You can browse all of the Climate Pledge Friendly products here, labeled with an icon and which certification(s) they meet. To get you on your way to shopping more sustainably, we've rounded up eight of our favorite Climate Pledge Friendly-products that will make great gifts all year long.

Amazon

Jack Wolfskin Women's North York Coat

Give the gift of warmth and style with this coat, available in a variety of colors. Sustainability is built into all Jack Wolfskin products and each item comes with a code that lets you trace back to its origins and understand how it was made.

Bluesign: Bluesign products are responsibly manufactured by using safer chemicals and fewer resources, including less energy, in production.


Amazon

Amazon All-new Echo Dot (4th Gen)

For the tech-obsessed. This Alexa smart speaker, which comes in a sleek, compact design, lets you voice control your entertainment and your smart home as well as connect with others.

Reducing CO2: Products with this certification reduce their carbon footprint year after year. Certified by the Carbon Trust.


Amazon

Burt's Bees Family Jammies Matching Holiday Organic Cotton Pajamas

Get into the holiday spirit with these fun matching PJs for the whole family. Perfect for pictures that even Fido can get in on.

Global Organic Textile Standard: This certifies each step of the organic textile supply chain against strict ecological and social standards. Each product with this certification contains 95%-100% organic content.

Amazon

Naturistick 5-Pack Lip Balm Gift Set

With 100% natural ingredients that are gentle on ultra-sensitive lips, this gift is a great gift for the whole family.

Compact by Design (Certified by Amazon): Products with this certification are packaged without excess air and water, which reduces the carbon footprint of shipping and packaging.


Amazon

Arus Women's GOTS Certified Organic Cotton Hooded Full Length Turkish Bathrobe

For those who love to lounge around, this full-length organic cotton bathrobe is the way to go. Available in five different colors, it has comfortable cuffed sleeves, a hood, pockets, and adjustable belt.

Global Organic Textile Standard: This certifies each step of the organic textile supply chain against strict ecological and social standards. Each product with this certification contains 95%-100% organic content.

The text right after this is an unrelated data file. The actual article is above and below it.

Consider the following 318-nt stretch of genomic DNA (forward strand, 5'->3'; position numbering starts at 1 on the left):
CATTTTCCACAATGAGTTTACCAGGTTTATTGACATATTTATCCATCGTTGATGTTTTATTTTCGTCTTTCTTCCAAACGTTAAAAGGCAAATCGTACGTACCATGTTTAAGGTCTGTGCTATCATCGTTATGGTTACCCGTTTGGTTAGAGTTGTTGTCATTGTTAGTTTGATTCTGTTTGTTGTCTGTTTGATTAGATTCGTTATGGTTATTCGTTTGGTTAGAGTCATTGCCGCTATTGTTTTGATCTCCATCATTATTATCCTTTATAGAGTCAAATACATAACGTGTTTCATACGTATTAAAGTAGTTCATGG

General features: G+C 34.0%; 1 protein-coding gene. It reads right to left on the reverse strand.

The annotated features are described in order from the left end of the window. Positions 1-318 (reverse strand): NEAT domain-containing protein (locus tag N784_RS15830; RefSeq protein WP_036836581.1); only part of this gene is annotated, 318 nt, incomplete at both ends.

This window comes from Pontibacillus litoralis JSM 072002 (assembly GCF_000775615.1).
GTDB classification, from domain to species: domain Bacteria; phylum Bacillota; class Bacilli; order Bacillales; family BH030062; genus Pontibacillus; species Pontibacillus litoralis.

Amazon

L'Occitane Extra-Gentle Vegetable Based Soap

This luxe soap, made with moisturizing shea butter and scented with verbena, is perfect for the self-care obsessed.

Compact by Design (Certified by Amazon): Products with this certification are packaged without excess air and water, which reduces the carbon footprint of shipping and packaging.

Amazon

Goodthreads Men's Sweater-Knit Fleece Long-Sleeve Bomber

For the fashionable men in your life, this fashion-forward knit bomber is an excellent choice. The sweater material keeps it cozy and warm, while the bomber jacket-cut, zip front, and rib-trim neck make it look elevated.

Recycled Claim Standard 100: Products with this certification use materials made from at least 95% recycled content.

Amazon

All-new Fire TV Stick with Alexa Voice Remote

Make it even easier to access your favorite movies and shows this holiday season. The new Fire TV Stick lets you use your voice to search across apps. Plus it controls the power and volume on your TV, so you'll never need to leave the couch! Except for snacks.

Reducing CO2: Products with this certification reduce their carbon footprint year after year. Certified by the Carbon Trust.

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If the past year has taught us nothing else, it's that sending love out into the world through selfless acts of kindness can have a positive ripple effect on people and communities. People all over the United States seemed to have gotten the message — 71% of those surveyed by the World Giving Index helped a stranger in need in 2020. A nonprofit survey found 90% helped others by running errands, calling, texting and sending care packages. Many people needed a boost last year in one way or another and obliging good neighbors heeded the call over and over again — and continue to make a positive impact through their actions in this new year.

Upworthy and P&G Good Everyday wanted to help keep kindness going strong, so they partnered up to create the Lead with Love Fund. The fund awards do-gooders in communities around the country with grants to help them continue on with their unique missions. Hundreds of nominations came pouring in and five winners were selected based on three criteria: the impact of action, uniqueness, and "Upworthy-ness" of their story.

Here's a look at the five winners:

Edith Ornelas, co-creator of Mariposas Collective in Memphis, Tenn.

Edith Ornelas has a deep-rooted connection to the asylum-seeking immigrant families she brings food and supplies to families in Memphis, Tenn. She was born in Jalisco, Mexico, and immigrated to the United States when she was 7 years old with her parents and sister. Edith grew up in Chicago, then moved to Memphis in 2016, where she quickly realized how few community programs existed for immigrants. Two years later, she helped create Mariposas Collective, which initially aimed to help families who had just been released from detention centers and were seeking asylum. The collective started out small but has since grown to approximately 400 volunteers.